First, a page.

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The “city of Los Angeles will pay $215,000 to end a free-speech lawsuit involving a man who was kicked out of a public meeting after showing up wearing a Ku Klux Klan hood. …[Michael] Hunt, who is black, attended the meeting while wearing both the KKK hood and a T-shirt that featured a profanity and a racial slur used to describe African Americans.” Hunt’s attorney, Stephen Rohde, denied a city report that his client had on being ejected “thanked the security officers for providing him with a ‘big payday’.” Hunt had “previously received a $264,286 jury award stemming from a 2009 lawsuit in which he challenged the city’s vending restrictions on the Venice Boardwalk. The city also paid Hunt’s lawyer $340,000 in legal fees for that case.” Rohde, meanwhile, had been the attorney suing the city in another recent case involving complainants repeatedly ejected from city council meetings; in that case jurors had awarded the complainants only $1 each, the city still had to pay the attorney about $600,000 in legal bills under a “one-way” fee shift entitlement for successful civil rights suits. [L.A. Times, ABA Journal]

  • In banking and FCPA cases, targets of DOJ prosecution are disproportionately firms domiciled abroad, and other countries do notice that [Jesse Eisinger, NYT "DealBook"]
  • “Los Angeles’ Confused Suit against Mortgage Lenders” [Mark Calabria, Cato] Providence also using disparate impact suits in hopes of making banks pay for its housing failures [Funnell]
  • Podcast discussion on Operation Chokepoint with Charles J. Cooper, Iain Murray, and Todd J. Zywicki [Federalist Society, earlier]
  • New round of suits against banks based on ATMs’ imperfect wheelchair accessibility [ABA Journal, earlier here]
  • Walgreen’s could save billions in taxes if it moved to Switzerland from U.S. Whose fault if anyone’s is that? [Tax Foundation]
  • “Left unmentioned: how fed regulation and trial lawyers deter banks from protecting themselves with overdraft fees.” [@tedfrank on NYT report about banks' use of databases to turn down business from persons with records of overdrawing accounts, a practice that now itself is being targeted for regulation]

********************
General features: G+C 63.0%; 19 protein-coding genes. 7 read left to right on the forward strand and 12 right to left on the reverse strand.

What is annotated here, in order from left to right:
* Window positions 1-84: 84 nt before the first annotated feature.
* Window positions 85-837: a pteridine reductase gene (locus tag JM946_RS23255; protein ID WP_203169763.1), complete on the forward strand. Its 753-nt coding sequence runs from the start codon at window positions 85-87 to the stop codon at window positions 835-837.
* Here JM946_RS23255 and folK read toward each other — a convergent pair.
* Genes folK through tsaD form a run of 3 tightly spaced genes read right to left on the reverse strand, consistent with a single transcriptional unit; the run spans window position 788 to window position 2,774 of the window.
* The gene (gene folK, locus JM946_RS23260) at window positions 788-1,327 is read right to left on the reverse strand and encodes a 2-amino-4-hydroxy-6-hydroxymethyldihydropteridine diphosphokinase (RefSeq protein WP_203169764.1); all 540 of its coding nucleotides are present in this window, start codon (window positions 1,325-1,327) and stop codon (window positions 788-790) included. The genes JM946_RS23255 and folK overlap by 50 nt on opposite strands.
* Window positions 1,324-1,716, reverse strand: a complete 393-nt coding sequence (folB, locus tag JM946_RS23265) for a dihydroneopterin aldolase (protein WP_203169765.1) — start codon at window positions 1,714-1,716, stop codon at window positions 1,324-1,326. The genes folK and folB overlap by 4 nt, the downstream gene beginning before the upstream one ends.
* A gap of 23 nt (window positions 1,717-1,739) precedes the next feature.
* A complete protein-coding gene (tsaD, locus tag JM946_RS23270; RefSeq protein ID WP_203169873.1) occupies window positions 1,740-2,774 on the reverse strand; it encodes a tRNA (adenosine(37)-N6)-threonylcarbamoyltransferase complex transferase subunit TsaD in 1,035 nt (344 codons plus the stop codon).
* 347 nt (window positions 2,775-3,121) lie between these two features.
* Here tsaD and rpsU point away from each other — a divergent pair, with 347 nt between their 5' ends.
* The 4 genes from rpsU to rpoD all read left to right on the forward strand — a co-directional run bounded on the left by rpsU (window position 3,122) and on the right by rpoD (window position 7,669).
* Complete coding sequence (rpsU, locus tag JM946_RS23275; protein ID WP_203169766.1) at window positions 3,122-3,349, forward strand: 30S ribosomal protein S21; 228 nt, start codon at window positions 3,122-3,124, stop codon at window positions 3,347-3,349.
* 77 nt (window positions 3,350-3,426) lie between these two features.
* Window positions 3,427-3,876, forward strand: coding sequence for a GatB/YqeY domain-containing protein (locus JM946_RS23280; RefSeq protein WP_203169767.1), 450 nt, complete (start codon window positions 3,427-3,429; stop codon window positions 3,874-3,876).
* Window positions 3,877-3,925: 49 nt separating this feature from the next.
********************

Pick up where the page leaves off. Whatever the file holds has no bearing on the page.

• Scheme to seize mortgages through eminent domain stalling as cities decline to come on board [Kevin Funnell]

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Under pressure from higher-ups, Los Angeles schools have sharply reduced suspensions of disruptive kids — or have they just reduced the rate at which they report suspensions? At any rate, no one seems to be happy. “Last year, the L.A. school board became the first in the state to ban defiance as grounds for suspension; legislation would expand that ban statewide. … those in the trenches say it hasn’t been easy to comply with the mandates.” [L.A. Times, with comments; more on school discipline]

  • What is pay? What is wealth? And who (if anyone) should be envying whom? [David Henderson]
  • LIRR disability scammer gets probation, will repay lost $294K at rate of $25/month [Lane Filler, Newsday]
  • Costly license plate frame can help buy your way into California speeders’ nomenklatura [Priceonomics]
  • Ohio school superintendent who illegally used public moneys to promote school tax hike won’t face discipline [Ohio Watchdog]
  • Last-in, first-out teacher dismissal sacrosanct in California [Larry Sand]
  • “Los Angeles Inspector Convicted of Bribery Keeps $72,000 Pension” [Scott Shackford]
  • Heart and lung presumption is an artificial construct that drives municipal budgets for uniformed services [Tampa Bay Times]

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  • Los Angeles officials push SEIU-backed scheme to fasten unions on nonunion workforce at LAX airport [Brian Sumers, Contra Costa Times]
  • Want to empower cities? Reform binding labor arbitration [Stephen Eide, Urbanophile]
  • “Explainer: What Does President Obama’s Equal Pay Day Executive Order Change?” [Rachel Homer, On Labor]
  • One lawyer’s advice: “when an employee complains about discrimination, or otherwise engages in protected conduct, you must treat that employee with kid gloves” [Jon Hyman on Sixth Circuit retaliation case]
  • Detroit juggles pension numbers to fix deficit, papers over the real problem [Dan Kadlec, Time; Shikha Dalmia, Washington Examiner]
  • No room left to cut budget, part 245,871: federal grants promote labor unions [Examiner]
  • More on EEOC’s campaign to limit employment criminal background checks [Coyote, Daniel Schwartz]

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Under an environmentalist banner, the city of Los Angeles plans a scheme to wipe family-owned trash haulers and replace them with unionized monopoly providers [L.A. Times, Scott Shackford/Reason]

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“Who Needs Legislation? Dems Want To Extend Tobacco Settlement To E-Cigarettes” [Daniel Fisher, Forbes] “E-cigarettes are bad because they look like cigarettes. E-hookahs are worse because they don’t.” [Jacob Sullum; more from Sullum on the unanimous vote by the Los Angeles city council to ban vaping in public places]

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February 11 roundup

by Walter Olson on February 11, 2014